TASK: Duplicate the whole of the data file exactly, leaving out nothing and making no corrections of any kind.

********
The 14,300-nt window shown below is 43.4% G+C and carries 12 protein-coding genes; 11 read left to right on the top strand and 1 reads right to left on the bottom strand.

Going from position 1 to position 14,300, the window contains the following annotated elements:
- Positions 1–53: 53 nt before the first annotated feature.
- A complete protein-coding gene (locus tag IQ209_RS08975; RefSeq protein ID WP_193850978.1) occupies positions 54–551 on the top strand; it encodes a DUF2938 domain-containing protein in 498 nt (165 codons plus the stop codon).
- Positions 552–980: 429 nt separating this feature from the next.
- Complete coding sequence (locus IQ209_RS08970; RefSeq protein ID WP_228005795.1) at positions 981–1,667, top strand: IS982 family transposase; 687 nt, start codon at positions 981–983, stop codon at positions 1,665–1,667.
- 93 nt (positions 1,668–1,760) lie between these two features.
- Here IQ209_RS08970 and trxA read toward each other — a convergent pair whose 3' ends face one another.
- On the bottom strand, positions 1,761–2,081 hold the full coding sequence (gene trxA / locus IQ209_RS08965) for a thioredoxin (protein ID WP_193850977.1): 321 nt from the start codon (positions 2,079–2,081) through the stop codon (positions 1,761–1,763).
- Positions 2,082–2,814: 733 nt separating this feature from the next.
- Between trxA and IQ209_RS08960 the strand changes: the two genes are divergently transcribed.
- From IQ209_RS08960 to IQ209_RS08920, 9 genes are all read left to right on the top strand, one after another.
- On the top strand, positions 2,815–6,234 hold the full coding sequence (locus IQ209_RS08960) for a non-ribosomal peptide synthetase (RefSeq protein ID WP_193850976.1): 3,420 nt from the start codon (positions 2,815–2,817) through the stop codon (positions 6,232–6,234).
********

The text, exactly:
The 14,300-nt window shown below is 43.4% G+C and carries 12 protein-coding genes; 11 read left to right on the top strand and 1 reads right to left on the bottom strand.

Going from position 1 to position 14,300, the window contains the following annotated elements:
- Positions 1–53: 53 nt before the first annotated feature.
- A complete protein-coding gene (locus tag IQ209_RS08975; RefSeq protein ID WP_193850978.1) occupies positions 54–551 on the top strand; it encodes a DUF2938 domain-containing protein in 498 nt (165 codons plus the stop codon).
- Positions 552–980: 429 nt separating this feature from the next.
- Complete coding sequence (locus IQ209_RS08970; RefSeq protein ID WP_228005795.1) at positions 981–1,667, top strand: IS982 family transposase; 687 nt, start codon at positions 981–983, stop codon at positions 1,665–1,667.
- 93 nt (positions 1,668–1,760) lie between these two features.
- Here IQ209_RS08970 and trxA read toward each other — a convergent pair whose 3' ends face one another.
- On the bottom strand, positions 1,761–2,081 hold the full coding sequence (gene trxA / locus IQ209_RS08965) for a thioredoxin (protein ID WP_193850977.1): 321 nt from the start codon (positions 2,079–2,081) through the stop codon (positions 1,761–1,763).
- Positions 2,082–2,814: 733 nt separating this feature from the next.
- Between trxA and IQ209_RS08960 the strand changes: the two genes are divergently transcribed.
- From IQ209_RS08960 to IQ209_RS08920, 9 genes are all read left to right on the top strand, one after another.
- On the top strand, positions 2,815–6,234 hold the full coding sequence (locus IQ209_RS08960) for a non-ribosomal peptide synthetase (RefSeq protein ID WP_193850976.1): 3,420 nt from the start codon (positions 2,815–2,817) through the stop codon (positions 6,232–6,234).